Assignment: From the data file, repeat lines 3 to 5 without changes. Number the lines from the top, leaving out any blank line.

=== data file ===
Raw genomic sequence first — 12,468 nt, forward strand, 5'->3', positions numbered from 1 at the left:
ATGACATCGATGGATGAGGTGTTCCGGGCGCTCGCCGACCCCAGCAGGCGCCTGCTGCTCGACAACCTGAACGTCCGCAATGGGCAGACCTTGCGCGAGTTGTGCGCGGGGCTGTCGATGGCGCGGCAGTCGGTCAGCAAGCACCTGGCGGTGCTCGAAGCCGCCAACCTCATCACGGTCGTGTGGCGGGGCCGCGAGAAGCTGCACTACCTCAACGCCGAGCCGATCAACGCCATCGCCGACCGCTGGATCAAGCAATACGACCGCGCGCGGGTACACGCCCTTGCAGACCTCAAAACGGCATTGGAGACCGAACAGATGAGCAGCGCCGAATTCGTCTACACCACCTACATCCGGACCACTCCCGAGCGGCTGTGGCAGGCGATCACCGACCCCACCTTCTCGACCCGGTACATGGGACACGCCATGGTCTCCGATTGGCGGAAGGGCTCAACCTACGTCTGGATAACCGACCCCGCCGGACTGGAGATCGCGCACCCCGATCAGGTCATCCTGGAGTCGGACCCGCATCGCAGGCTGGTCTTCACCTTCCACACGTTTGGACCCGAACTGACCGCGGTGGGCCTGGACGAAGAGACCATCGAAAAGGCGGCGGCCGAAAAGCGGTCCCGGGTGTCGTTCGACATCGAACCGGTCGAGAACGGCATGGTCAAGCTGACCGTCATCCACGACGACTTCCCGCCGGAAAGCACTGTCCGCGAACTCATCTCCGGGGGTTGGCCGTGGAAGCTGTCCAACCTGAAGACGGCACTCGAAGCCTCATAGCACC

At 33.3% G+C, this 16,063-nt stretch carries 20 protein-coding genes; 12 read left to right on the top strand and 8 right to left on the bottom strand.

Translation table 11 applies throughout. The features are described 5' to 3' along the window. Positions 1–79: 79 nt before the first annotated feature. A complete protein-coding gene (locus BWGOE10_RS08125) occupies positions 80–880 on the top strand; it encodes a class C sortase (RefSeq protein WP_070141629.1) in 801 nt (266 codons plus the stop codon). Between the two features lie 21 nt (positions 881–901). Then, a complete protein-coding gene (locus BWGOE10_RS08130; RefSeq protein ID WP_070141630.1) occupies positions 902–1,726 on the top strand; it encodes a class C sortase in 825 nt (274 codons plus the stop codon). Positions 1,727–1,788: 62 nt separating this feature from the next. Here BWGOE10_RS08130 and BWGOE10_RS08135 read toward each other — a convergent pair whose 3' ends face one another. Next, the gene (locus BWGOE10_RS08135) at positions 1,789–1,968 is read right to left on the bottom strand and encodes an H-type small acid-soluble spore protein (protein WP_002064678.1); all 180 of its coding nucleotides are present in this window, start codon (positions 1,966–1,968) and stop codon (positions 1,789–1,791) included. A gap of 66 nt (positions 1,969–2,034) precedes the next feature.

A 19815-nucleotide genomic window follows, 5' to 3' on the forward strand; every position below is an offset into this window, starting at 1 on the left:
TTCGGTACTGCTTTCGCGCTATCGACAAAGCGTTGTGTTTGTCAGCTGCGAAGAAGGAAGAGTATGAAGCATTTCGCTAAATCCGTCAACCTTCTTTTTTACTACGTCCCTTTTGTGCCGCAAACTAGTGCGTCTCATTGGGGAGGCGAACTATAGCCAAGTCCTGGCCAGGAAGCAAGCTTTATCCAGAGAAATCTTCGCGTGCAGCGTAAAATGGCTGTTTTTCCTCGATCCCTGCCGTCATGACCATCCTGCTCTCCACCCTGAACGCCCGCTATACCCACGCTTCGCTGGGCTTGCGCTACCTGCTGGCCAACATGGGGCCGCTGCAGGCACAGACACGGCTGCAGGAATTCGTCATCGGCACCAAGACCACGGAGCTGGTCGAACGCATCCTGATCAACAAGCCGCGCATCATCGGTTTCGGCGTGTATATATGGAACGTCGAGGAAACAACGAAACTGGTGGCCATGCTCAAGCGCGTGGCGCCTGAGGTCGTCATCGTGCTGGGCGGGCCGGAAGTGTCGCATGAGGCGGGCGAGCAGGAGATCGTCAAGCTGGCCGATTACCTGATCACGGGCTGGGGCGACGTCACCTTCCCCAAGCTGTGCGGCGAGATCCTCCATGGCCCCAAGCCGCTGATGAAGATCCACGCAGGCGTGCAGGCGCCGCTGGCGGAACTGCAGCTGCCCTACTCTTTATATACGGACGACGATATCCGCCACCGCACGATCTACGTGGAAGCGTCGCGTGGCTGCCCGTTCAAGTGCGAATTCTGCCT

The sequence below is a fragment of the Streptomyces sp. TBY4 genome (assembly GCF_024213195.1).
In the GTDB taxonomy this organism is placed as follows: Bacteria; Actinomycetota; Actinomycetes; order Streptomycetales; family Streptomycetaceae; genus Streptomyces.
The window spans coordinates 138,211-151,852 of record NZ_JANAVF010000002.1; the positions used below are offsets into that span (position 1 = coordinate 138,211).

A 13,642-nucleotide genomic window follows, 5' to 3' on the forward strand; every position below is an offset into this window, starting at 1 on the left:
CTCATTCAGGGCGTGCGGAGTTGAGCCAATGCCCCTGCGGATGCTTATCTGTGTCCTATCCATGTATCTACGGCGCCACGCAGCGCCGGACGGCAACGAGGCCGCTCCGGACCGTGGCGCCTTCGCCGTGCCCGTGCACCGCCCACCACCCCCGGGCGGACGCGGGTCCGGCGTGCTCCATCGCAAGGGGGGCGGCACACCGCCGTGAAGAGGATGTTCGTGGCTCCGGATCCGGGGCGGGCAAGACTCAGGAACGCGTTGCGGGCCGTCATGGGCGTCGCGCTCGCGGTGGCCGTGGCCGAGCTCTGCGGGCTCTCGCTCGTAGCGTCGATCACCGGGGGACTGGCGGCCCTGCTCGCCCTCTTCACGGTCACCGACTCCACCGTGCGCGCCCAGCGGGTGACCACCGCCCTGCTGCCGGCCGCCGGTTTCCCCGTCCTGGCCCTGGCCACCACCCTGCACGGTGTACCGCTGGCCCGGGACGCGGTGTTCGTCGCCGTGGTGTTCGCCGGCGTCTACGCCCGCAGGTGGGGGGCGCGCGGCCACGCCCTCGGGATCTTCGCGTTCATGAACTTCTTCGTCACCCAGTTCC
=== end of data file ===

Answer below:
At 33.3% G+C, this 16,063-nt stretch carries 20 protein-coding genes; 12 read left to right on the top strand and 8 right to left on the bottom strand.

Translation table 11 applies throughout. The features are described 5' to 3' along the window. Positions 1–79: 79 nt before the first annotated feature. A complete protein-coding gene (locus BWGOE10_RS08125) occupies positions 80–880 on the top strand; it encodes a class C sortase (RefSeq protein WP_070141629.1) in 801 nt (266 codons plus the stop codon). Between the two features lie 21 nt (positions 881–901). Then, a complete protein-coding gene (locus BWGOE10_RS08130; RefSeq protein ID WP_070141630.1) occupies positions 902–1,726 on the top strand; it encodes a class C sortase in 825 nt (274 codons plus the stop codon). Positions 1,727–1,788: 62 nt separating this feature from the next. Here BWGOE10_RS08130 and BWGOE10_RS08135 read toward each other — a convergent pair whose 3' ends face one another. Next, the gene (locus BWGOE10_RS08135) at positions 1,789–1,968 is read right to left on the bottom strand and encodes an H-type small acid-soluble spore protein (protein WP_002064678.1); all 180 of its coding nucleotides are present in this window, start codon (positions 1,966–1,968) and stop codon (positions 1,789–1,791) included. A gap of 66 nt (positions 1,969–2,034) precedes the next feature.

A 19815-nucleotide genomic window follows, 5' to 3' on the forward strand; every position below is an offset into this window, starting at 1 on the left: